Nonprofit Starter Pack

A Decade of Innovation and Community Partnership

On March 21, Salesforce.org employees, consultants, vendors, nonprofit administrators, and developers spent the day in San Francisco working together on the open source Nonprofit Starter Pack.

For the Nonprofit Starter Pack, it always comes back to community.

Lots of nonprofit organizations use the Salesforce platform every day. It’s part of our corporate philanthropy model: we donate 1% of our product (along with our profits and employee time). However, prior to 2008, nonprofit administrators getting started on Salesforce had the task of configuring the system to their own needs, with little common framework between organizations.

In 2008, the Salesforce Foundation (now Salesforce.org) collaborated with the nonprofit Salesforce community and launched the open source Nonprofit Starter Pack (NPSP) project to provide a baseline common and upgradeable configuration for nonprofit organizations. NPSP began as 5 separately installed managed packages useful to adapt Salesforce for constituent management, relationships, affiliations and fundraising.

In late 2013, Salesforce.org reimagined the entire NPSP open source project with community collaboration and contribution in mind, while still maintaining backward compatibility for existing users. Now it enjoys a single installer rather than separate packages to install and maintain. Instead of relying on individual organizations to manage their own Appexchange upgrades, Salesforce.org pushes automatic upgrades to organizations every two weeks. In addition to the main NPSP version 3 project, code-named Cumulus, the Salesforce.org product team maintains supporting open source projects such as ApexDoc for code documentation and CumulusCI for automated build scripts and release management.

Over the past year, with feedback from the Nonprofit Starter Pack Community Advisory Board, volunteers have contributed major features such as matching gifts, grant management, and campaign-member functionality. A significant portion of NPSP’s documentation has been contributed by the community.

It’s especially exciting when passionate members of the community come together for Community Sprints. These now regularly held regional events attract 50+ nonprofit admins, users, partners, developers, vendors, and Salesforce.org product team members to focus on improving the Nonprofit Starter Pack across the board. Read this SF Chronicle article on our most recent Sprint that was held earlier this week in San Francisco, as a “Community Day” in conjunction with the Nonprofit Technology Conference.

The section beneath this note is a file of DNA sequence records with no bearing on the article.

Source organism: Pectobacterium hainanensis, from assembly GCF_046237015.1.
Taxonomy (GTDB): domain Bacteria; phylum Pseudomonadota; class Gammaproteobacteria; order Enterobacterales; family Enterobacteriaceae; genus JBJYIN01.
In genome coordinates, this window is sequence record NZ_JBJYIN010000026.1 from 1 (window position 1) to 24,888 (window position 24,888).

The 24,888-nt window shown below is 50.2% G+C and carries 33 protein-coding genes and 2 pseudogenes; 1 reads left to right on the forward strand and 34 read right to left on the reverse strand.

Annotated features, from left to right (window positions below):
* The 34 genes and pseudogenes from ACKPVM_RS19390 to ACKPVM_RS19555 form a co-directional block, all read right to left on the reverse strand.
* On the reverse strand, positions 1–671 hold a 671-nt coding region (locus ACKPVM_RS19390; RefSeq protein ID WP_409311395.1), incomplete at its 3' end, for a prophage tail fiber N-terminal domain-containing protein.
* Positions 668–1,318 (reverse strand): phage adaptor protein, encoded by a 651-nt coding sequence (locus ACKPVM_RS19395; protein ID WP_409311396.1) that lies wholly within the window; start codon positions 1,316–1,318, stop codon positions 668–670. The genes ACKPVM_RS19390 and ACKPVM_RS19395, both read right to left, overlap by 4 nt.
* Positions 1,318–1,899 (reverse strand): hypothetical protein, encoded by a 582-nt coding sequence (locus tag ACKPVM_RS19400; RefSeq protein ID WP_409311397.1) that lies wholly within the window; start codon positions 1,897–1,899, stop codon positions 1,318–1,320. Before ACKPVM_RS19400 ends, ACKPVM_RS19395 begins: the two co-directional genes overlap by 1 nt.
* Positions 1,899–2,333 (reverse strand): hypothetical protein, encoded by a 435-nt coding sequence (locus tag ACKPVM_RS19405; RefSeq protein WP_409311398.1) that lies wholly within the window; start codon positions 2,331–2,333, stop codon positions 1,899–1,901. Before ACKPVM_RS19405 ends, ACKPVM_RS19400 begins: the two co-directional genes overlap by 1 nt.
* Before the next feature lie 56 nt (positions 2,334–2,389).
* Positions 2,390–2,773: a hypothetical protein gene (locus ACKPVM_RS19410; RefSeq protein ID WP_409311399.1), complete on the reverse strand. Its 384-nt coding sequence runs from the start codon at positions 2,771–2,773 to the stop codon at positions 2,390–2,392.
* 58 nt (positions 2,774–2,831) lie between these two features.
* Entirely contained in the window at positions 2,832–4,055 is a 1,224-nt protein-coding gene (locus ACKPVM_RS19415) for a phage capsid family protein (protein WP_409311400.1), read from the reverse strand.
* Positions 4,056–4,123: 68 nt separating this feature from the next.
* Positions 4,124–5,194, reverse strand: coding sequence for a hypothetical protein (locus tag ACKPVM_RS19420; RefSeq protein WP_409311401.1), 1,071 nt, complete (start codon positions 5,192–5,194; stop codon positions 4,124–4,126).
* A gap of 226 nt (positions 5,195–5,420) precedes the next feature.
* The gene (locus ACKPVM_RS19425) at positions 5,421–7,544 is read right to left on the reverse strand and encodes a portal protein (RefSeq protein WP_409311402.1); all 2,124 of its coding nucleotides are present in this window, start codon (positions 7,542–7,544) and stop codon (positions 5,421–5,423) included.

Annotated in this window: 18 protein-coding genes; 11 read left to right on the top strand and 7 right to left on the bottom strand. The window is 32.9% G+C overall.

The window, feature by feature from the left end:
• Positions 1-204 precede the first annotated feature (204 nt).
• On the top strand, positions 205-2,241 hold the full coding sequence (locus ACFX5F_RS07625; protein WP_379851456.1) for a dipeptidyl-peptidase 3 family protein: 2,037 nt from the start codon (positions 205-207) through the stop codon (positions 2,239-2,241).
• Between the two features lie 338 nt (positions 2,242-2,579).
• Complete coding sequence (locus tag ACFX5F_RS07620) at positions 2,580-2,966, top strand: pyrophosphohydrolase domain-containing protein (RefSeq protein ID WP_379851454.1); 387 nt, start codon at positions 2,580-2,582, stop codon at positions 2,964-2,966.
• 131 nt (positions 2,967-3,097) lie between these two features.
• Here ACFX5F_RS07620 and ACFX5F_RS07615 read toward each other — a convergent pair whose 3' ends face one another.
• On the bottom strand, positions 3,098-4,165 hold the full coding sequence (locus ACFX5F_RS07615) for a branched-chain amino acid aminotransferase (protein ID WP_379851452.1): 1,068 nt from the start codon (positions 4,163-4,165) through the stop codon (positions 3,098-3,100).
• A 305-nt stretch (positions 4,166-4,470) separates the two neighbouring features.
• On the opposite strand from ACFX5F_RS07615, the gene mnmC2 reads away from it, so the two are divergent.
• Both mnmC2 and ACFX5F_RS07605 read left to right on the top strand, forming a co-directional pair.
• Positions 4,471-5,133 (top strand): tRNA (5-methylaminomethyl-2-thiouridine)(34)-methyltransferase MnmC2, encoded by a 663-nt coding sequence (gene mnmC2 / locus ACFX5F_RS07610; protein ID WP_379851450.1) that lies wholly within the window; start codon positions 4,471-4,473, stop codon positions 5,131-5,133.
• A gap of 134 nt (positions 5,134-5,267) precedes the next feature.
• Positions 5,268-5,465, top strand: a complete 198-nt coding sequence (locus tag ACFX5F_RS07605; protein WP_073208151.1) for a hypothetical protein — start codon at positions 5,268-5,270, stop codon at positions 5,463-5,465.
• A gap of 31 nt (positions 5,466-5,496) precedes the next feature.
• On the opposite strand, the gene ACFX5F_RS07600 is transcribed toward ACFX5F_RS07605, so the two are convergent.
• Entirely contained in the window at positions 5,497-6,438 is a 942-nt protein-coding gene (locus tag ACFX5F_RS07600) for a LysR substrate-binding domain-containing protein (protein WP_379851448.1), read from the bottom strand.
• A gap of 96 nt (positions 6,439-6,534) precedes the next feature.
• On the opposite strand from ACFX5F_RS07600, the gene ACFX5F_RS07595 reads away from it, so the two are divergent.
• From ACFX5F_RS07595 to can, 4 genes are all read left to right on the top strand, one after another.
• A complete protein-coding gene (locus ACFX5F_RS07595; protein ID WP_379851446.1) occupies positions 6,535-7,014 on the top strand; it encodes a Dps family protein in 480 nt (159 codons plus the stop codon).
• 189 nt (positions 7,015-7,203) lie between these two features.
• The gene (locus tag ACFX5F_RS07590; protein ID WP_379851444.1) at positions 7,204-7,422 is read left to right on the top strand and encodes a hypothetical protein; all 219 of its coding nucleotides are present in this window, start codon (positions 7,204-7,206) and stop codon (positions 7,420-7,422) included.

What’s unique about the Nonprofit Starter Pack contribution community is that people come from a wide range of technical abilities and experiences. It’s not just for those who can code Apex. For example, Beth Howard, Salesforce Administrator at World Bicycle Relief shared this post following the first Sprint she attended last year. Beth noted:

“As it turns out, I had a lot to contribute just from actively using, tweaking, and improving my instance every day. I know from first-hand experience what’s working great, what my users find confusing, and what new features or improvements we need — and this is exactly what the coders need to know to make the product better.”

Salesforce.org’s NPSP open source benefits all involved on a number of levels including:

  • Trusted platform: Nonprofits are able to leverage a free application — that their peers who truly understand their needs — helped build. The NPSP is the primary application that thousands of nonprofits and partners rely on. It’s open and transparent, providing the community the trust they need to feel confident in the Salesforce platform. As the primary application they rely on is open and transparent, they’re more confident in the investment they’ve made in the Salesforce platform. Even better, they have a collaborative community they can turn to for technical support, best practices and camaraderie.
  • Commitment to success: Contributors are more passionately committed to the long term success of the application and platform. After participating in a Community Sprint, Benjamin Washam, a consultant, shared on his company’s blog: “It was inspiring to see this group of people, most of whom had never met each other in person, roll up their sleeves and collaboratively work to make the Nonprofit Starter Pack a better tool for nonprofits to achieve their missions.”
  • Community efficacy: Provides the ability for the community to prioritize what they want to see done in the most straightforward way possible: by doing it.

The Salesforce.org product development team is thrilled to continue to partner with the community to deliver applications that help organizations of all shapes and sizes have positive impact on the world.